Korra waited impatiently at the guard station. She had never been a very patient person, even after mastering the art of meditation.Though, to be fair her meditation instructor could be quick to a short fuse as well. Tenzin liked to claim he was in balance, but Korra knew just how far to push for the Airbending Master to snap. Oftentimes with the most humorous show of display. Korra knew she could have the same short fuse, and she had wondered on more than one occasion if this was a trait Aang had passed down not only to the Avatar, but to his children as well.
Today was not one of those days when Korra pondered what traits might have been passed down. She had put this day off for a very long time. In her defense, the Avatar responsibilities towards healing the void between the human and spirit worlds had become increasingly difficult. This was just another excuse. A year ago, she had promised to help reform Kuvira. Actually, it was contingent upon her possible release that she work with the Avatar to achieve balance again. The former dictator would never be completely free, but a parolled life was better than being locked away in a wooden cage for the rest of her life.
Six months ago, Korra had sent word to Republic City that she was ready to begin counseling their most high profiled prisoner. She knew Kuvira was allowed visitors and correspondence, though limited, but Korra never heard from the woman herself. A week after her first message, she was sent word from the Warden that Kuvira was refusing visitors at the moment. The Avatar shrugged it off, hoping the decision was due on the part of self-reflection and acceptance. A few weeks later, when she requested again to see the prisoner and told the same, she was not so convinced. When the Chief of Police, Lin Beifong finally told her personally that Kuvira had refused any visitors since the day after her sentencing, Korra decided it was time to personally drop in.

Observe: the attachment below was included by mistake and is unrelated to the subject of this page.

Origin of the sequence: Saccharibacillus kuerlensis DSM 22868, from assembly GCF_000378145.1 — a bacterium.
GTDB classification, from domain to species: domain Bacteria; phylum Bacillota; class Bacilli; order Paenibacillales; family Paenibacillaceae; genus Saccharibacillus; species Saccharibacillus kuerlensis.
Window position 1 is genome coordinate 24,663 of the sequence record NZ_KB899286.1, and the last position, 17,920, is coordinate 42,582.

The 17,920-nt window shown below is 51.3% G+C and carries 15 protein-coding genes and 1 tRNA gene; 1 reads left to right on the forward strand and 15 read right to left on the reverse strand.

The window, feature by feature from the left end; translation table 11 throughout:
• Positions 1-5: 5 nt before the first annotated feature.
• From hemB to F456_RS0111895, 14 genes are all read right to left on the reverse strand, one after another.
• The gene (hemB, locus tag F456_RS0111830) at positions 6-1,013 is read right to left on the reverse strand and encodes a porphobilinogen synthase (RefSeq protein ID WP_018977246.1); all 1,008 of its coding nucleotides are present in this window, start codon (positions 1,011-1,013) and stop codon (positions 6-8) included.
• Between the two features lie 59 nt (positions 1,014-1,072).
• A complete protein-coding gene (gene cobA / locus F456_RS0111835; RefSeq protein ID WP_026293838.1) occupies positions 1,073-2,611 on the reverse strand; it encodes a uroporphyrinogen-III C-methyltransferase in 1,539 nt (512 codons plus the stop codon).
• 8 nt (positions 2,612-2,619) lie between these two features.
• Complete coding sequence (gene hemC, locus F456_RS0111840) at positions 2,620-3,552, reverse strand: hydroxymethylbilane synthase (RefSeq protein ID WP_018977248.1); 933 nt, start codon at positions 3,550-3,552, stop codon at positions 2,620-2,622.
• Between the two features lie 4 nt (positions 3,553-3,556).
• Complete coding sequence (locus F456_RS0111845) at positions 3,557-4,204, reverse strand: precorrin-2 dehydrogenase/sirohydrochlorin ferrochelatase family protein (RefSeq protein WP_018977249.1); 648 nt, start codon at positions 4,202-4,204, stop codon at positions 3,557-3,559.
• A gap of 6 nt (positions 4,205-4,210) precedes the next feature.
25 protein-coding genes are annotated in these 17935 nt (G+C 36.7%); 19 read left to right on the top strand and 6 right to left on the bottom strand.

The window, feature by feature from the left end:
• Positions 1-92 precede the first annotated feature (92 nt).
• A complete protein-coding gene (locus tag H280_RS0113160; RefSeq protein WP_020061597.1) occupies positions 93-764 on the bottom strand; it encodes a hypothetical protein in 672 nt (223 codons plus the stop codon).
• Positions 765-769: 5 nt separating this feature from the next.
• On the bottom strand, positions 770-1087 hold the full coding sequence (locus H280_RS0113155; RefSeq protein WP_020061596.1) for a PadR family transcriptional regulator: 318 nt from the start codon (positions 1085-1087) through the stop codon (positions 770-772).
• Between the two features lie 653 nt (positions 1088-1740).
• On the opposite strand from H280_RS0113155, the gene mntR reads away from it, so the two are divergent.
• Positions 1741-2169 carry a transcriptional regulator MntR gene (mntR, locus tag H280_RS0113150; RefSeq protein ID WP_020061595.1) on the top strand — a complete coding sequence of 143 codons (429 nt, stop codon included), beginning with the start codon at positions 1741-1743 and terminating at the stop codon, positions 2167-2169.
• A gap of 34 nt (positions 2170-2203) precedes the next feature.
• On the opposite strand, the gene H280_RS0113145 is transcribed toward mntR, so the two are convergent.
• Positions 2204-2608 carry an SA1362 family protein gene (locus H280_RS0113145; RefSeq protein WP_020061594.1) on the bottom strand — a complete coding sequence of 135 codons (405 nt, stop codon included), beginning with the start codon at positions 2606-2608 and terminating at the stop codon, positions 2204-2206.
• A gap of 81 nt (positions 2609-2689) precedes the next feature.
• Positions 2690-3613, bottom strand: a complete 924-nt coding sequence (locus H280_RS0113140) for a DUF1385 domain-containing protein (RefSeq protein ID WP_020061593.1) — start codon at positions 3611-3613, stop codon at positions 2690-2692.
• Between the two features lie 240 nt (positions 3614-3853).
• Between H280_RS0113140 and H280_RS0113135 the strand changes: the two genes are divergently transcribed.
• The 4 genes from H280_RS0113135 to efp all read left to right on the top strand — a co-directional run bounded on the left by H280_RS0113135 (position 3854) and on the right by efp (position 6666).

Her presence was not warmly received. It seemed as though nearly every single prison guard had been personally affected by Kuvira’s actions as the Great Uniter. If not personally, than a family member or close friend, and every single one looked as though they held a grudge. Just the mere mention of Kuvira by name raised tension levels astronomically. Had she not been so worried, Korra would have commented on it. Instead, she stood with her arms crossed in uncomfortable silence while she waited impatiently for the guard to return.
Behind her, someone cleared their throat. Korra glanced over her shoulder, not really giving her full attention to the newcomer. The Warden was standing there, flanked by two of his officers. The Warden stood resolute, but his officers betrayed themselves as they moved from foot to foot just ever so slightly. Apparently, metal bending was a requirement for working this unit. Nerves of steel were not.
“I’m grateful for the backup and all, but I’m just here to talk to Kuvira. I don’t plan on fighting anybody.” Korra told them as she turned to face the group.
“I’m afraid you are wasting your time, Avatar Korra. Prisoner 2889 refuses all visitors. I thought you would have come to this conclusion when your other requests were rejected.” The Warden was a short, stocky man with dark hair and grey eyes. Korra didn’t know if he was a Bender or just employed them, but his maintenance of the prison facility had always been top notch. In fact, Chief Beifong had been known to give the man what would, for her anyways, pass as a compliment.
“Yeah, well it’s not a request this time. I’m seeing Kuvira whether she likes it or not.” Korra found her tone already on the offensive. Not that she was actually annoyed by the Warden or his officers. The root of her annoyance was Kuvira herself, but unfortunately the woman in question was not present. These poor fools would be the beneficiaries of her poor composure.
“Avatar Korra, as much as I find prisoner rights and their advocates annoying, Prisoner 2889 does have the right to refuse visitors. We cannot compel a visit.” The Warden responded evenly. Korra was more certain than ever he was not a fan of Kuvira’s.
She took a step closer, perhaps more menacingly than she meant when the officers shifted as if ready for a strike. “Look here, Warden. I was given permission to work with Kuvira while she is being held prisoner.”